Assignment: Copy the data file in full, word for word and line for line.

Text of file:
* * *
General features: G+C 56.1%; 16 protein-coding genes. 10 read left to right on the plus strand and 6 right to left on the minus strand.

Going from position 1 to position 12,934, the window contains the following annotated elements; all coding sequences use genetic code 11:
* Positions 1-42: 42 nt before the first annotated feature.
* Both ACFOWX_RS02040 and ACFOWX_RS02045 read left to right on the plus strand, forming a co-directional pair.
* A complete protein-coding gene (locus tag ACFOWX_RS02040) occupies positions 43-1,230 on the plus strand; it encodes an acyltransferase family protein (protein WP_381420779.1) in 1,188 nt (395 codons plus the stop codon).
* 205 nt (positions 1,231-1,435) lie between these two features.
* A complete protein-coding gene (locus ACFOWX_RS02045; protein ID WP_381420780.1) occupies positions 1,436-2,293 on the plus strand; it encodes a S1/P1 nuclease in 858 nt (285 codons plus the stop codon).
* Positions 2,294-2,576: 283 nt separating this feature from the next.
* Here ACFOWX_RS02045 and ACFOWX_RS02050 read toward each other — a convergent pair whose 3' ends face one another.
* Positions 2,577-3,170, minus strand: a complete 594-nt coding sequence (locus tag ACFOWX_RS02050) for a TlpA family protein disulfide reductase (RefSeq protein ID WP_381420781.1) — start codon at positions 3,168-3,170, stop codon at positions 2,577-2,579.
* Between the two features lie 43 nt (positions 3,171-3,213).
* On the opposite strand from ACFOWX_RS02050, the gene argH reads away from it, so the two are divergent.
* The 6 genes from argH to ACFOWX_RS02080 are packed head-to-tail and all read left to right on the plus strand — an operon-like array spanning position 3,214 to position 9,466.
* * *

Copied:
General features: G+C 56.1%; 16 protein-coding genes. 10 read left to right on the plus strand and 6 right to left on the minus strand.

Going from position 1 to position 12,934, the window contains the following annotated elements; all coding sequences use genetic code 11:
* Positions 1-42: 42 nt before the first annotated feature.
* Both ACFOWX_RS02040 and ACFOWX_RS02045 read left to right on the plus strand, forming a co-directional pair.
* A complete protein-coding gene (locus tag ACFOWX_RS02040) occupies positions 43-1,230 on the plus strand; it encodes an acyltransferase family protein (protein WP_381420779.1) in 1,188 nt (395 codons plus the stop codon).
* 205 nt (positions 1,231-1,435) lie between these two features.
* A complete protein-coding gene (locus ACFOWX_RS02045; protein ID WP_381420780.1) occupies positions 1,436-2,293 on the plus strand; it encodes a S1/P1 nuclease in 858 nt (285 codons plus the stop codon).
* Positions 2,294-2,576: 283 nt separating this feature from the next.
* Here ACFOWX_RS02045 and ACFOWX_RS02050 read toward each other — a convergent pair whose 3' ends face one another.
* Positions 2,577-3,170, minus strand: a complete 594-nt coding sequence (locus tag ACFOWX_RS02050) for a TlpA family protein disulfide reductase (RefSeq protein ID WP_381420781.1) — start codon at positions 3,168-3,170, stop codon at positions 2,577-2,579.
* Between the two features lie 43 nt (positions 3,171-3,213).
* On the opposite strand from ACFOWX_RS02050, the gene argH reads away from it, so the two are divergent.
* The 6 genes from argH to ACFOWX_RS02080 are packed head-to-tail and all read left to right on the plus strand — an operon-like array spanning position 3,214 to position 9,466.